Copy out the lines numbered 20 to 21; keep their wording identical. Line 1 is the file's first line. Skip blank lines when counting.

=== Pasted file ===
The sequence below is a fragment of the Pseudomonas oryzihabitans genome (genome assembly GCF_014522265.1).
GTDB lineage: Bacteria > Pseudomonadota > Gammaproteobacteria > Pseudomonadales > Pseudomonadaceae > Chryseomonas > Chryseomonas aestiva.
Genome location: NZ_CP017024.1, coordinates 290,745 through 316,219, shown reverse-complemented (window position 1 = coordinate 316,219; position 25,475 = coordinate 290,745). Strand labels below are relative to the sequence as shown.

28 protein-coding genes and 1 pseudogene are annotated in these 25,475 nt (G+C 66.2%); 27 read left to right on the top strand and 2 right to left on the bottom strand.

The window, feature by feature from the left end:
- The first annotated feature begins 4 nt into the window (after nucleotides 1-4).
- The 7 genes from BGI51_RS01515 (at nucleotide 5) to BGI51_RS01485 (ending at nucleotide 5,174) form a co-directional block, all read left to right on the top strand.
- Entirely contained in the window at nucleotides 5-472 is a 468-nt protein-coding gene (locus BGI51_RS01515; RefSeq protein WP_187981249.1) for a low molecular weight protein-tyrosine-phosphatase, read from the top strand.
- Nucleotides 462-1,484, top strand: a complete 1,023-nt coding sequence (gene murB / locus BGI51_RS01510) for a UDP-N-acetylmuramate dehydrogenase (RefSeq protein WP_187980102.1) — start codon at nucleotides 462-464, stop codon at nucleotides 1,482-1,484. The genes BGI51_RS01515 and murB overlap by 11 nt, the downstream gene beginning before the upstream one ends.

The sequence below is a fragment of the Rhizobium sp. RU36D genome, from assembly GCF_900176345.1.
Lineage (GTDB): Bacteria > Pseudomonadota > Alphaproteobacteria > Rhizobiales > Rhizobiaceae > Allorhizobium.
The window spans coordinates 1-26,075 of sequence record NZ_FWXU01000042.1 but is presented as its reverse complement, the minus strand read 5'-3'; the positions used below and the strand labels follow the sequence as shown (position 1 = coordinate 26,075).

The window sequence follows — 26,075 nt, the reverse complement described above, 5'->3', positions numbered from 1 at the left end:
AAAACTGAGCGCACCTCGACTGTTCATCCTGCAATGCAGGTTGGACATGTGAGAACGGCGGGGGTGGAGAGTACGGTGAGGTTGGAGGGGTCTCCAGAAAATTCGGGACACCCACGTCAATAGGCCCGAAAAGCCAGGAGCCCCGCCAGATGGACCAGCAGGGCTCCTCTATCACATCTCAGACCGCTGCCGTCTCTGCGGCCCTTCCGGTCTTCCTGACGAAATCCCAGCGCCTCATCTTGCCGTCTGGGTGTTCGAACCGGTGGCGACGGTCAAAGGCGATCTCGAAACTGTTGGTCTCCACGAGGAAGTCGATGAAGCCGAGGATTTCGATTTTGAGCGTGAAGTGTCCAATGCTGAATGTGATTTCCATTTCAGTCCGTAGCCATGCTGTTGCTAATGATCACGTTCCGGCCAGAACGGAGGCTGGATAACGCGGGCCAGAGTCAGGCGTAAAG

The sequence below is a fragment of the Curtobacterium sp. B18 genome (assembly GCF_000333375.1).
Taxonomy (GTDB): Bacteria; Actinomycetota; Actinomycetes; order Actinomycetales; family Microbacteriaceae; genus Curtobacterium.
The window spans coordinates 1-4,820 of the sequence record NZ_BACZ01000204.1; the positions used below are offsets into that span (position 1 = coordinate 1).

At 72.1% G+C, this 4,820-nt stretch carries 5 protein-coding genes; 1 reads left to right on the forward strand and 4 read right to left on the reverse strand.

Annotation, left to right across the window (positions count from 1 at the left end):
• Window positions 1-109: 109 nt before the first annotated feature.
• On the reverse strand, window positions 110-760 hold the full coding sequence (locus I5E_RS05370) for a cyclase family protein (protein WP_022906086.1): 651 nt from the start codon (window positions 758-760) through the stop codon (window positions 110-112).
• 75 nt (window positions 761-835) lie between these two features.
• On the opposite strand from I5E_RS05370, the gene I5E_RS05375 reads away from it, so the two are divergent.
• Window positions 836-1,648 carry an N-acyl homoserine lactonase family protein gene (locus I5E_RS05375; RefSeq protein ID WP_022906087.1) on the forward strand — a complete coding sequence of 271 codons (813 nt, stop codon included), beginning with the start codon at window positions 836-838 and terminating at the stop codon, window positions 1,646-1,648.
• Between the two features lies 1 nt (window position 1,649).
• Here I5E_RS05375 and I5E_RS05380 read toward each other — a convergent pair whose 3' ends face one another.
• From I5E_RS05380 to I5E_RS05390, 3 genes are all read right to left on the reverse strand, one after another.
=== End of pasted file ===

• Window positions 1-109: 109 nt before the first annotated feature.
• On the reverse strand, window positions 110-760 hold the full coding sequence (locus I5E_RS05370) for a cyclase family protein (protein WP_022906086.1): 651 nt from the start codon (window positions 758-760) through the stop codon (window positions 110-112).